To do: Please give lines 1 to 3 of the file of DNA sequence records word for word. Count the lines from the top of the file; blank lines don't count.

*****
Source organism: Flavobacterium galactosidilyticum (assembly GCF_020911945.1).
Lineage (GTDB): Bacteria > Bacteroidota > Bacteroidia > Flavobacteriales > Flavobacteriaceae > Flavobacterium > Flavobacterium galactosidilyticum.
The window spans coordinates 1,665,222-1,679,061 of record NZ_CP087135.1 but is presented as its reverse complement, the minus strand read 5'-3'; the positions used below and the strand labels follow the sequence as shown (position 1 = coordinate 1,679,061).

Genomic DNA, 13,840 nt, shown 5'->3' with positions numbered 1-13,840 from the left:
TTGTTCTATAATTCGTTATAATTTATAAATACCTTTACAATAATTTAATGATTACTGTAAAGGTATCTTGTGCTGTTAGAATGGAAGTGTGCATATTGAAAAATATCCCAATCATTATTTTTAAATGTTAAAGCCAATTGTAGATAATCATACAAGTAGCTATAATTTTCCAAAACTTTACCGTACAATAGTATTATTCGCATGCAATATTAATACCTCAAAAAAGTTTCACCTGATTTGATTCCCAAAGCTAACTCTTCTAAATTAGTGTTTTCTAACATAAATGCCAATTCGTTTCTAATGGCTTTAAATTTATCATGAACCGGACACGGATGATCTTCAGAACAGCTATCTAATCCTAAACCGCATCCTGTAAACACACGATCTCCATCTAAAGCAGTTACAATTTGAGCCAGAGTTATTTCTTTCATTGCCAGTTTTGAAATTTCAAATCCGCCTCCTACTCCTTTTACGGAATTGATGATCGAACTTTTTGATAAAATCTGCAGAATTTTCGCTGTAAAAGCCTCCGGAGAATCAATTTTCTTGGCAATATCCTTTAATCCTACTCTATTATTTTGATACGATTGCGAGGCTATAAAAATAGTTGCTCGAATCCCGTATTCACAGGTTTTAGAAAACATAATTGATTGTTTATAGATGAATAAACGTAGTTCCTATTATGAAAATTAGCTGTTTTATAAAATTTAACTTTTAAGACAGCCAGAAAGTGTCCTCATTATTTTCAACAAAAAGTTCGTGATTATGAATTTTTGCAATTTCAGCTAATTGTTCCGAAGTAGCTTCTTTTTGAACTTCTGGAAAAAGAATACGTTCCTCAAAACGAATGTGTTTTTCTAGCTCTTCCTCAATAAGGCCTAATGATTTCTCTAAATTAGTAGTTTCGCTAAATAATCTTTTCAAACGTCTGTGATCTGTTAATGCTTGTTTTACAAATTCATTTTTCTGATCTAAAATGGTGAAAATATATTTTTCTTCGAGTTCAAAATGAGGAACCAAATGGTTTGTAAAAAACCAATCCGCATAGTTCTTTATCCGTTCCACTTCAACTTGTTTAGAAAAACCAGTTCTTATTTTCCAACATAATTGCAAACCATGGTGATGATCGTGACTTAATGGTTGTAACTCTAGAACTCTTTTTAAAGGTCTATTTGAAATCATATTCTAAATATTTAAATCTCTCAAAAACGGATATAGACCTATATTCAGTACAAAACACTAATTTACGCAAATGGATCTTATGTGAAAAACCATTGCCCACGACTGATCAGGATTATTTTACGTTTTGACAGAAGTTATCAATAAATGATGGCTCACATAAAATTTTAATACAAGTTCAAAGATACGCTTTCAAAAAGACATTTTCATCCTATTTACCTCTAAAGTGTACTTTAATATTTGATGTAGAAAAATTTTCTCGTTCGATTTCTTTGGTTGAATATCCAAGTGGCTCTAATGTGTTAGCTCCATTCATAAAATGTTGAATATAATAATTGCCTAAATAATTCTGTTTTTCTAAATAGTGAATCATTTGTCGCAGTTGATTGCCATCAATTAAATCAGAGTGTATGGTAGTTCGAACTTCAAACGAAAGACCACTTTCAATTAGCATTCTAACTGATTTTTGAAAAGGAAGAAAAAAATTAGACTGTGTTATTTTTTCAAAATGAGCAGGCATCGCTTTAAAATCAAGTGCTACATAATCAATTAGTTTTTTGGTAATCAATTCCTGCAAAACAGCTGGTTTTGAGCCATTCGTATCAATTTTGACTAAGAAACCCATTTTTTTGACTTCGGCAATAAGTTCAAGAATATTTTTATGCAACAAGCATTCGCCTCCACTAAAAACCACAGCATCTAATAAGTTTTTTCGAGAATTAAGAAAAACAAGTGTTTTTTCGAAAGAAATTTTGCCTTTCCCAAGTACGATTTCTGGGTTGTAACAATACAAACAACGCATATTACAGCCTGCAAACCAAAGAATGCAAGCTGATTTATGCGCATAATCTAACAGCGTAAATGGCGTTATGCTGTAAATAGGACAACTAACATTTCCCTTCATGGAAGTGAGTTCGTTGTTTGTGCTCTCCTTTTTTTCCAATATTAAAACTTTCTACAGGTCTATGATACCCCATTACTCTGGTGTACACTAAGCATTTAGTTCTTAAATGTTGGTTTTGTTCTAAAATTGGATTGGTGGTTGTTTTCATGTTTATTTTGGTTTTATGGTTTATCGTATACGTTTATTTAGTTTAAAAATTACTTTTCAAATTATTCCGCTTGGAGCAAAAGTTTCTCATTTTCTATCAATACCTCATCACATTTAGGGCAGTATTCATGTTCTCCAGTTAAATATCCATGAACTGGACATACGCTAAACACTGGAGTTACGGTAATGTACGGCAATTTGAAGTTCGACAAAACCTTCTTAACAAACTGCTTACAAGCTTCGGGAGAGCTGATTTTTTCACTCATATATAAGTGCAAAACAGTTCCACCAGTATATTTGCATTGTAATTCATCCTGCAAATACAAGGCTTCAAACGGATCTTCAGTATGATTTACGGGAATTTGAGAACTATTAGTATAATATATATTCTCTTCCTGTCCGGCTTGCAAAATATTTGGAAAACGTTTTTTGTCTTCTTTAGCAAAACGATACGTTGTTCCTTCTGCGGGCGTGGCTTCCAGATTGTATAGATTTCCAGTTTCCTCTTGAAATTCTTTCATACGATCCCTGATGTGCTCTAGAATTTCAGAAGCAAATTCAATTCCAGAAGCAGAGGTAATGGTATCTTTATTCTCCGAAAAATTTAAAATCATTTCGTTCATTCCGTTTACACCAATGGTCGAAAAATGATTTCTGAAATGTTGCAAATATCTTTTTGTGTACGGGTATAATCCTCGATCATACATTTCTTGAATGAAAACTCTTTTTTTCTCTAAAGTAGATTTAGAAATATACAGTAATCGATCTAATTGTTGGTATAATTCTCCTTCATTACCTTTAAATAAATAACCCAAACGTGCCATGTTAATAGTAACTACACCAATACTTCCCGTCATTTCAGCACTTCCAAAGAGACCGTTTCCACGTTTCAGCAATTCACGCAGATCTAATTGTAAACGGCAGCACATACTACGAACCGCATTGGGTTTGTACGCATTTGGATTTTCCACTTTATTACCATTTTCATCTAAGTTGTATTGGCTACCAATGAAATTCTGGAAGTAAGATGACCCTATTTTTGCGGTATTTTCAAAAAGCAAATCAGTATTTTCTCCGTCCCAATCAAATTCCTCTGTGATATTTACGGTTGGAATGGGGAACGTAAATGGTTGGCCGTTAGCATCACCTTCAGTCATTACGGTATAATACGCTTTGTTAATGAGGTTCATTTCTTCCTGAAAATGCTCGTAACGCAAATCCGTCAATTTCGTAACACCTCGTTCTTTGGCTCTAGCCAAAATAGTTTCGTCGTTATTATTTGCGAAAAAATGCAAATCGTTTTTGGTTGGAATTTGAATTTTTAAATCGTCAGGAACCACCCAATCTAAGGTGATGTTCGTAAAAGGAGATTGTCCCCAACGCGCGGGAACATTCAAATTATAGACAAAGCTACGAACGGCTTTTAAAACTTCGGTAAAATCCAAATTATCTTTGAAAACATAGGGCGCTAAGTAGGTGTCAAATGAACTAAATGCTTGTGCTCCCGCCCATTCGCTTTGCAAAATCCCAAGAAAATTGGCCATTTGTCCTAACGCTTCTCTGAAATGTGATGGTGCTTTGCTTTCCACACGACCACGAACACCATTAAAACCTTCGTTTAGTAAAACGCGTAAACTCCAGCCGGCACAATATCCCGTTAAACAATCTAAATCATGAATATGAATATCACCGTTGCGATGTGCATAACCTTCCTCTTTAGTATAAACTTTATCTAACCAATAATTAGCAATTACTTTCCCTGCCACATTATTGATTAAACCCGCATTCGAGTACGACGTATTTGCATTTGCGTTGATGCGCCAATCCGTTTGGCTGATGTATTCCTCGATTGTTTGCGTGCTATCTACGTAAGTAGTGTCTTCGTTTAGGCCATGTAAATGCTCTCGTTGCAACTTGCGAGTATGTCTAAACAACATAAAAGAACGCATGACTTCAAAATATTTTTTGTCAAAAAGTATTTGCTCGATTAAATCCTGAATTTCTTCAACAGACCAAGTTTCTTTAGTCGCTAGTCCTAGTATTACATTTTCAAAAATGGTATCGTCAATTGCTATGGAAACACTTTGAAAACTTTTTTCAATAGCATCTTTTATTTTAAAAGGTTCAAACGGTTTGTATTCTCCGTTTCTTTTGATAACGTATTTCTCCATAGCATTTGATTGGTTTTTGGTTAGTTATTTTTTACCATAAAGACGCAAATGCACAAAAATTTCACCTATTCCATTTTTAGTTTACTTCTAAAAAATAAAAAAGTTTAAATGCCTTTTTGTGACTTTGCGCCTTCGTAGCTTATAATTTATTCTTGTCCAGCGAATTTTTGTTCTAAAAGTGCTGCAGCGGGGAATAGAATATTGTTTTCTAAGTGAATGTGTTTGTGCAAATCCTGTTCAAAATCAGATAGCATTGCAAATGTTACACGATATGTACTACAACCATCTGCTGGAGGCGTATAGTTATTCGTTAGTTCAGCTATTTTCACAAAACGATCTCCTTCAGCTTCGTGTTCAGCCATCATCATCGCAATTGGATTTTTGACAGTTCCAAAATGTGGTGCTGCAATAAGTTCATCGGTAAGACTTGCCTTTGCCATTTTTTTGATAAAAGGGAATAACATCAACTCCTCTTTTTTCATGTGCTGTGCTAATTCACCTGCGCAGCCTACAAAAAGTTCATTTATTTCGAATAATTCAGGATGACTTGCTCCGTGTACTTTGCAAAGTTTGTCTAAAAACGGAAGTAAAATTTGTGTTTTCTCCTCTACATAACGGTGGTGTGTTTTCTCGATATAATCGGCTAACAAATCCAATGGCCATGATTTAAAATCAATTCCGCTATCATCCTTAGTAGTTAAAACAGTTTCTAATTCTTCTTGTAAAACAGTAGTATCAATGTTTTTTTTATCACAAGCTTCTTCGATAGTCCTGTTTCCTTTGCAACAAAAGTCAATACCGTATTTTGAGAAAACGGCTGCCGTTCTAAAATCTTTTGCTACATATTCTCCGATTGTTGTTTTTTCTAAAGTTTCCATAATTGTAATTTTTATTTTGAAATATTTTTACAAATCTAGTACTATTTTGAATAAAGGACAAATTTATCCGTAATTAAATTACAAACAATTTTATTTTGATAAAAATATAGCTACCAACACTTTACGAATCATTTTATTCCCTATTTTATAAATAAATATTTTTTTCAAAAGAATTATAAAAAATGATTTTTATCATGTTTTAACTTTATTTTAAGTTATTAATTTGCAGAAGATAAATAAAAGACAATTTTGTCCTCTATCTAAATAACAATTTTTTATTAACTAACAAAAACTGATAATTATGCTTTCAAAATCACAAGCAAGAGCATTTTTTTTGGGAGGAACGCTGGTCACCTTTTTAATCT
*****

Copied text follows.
Source organism: Flavobacterium galactosidilyticum (assembly GCF_020911945.1).
Lineage (GTDB): Bacteria > Bacteroidota > Bacteroidia > Flavobacteriales > Flavobacteriaceae > Flavobacterium > Flavobacterium galactosidilyticum.
The window spans coordinates 1,665,222-1,679,061 of record NZ_CP087135.1 but is presented as its reverse complement, the minus strand read 5'-3'; the positions used below and the strand labels follow the sequence as shown (position 1 = coordinate 1,679,061).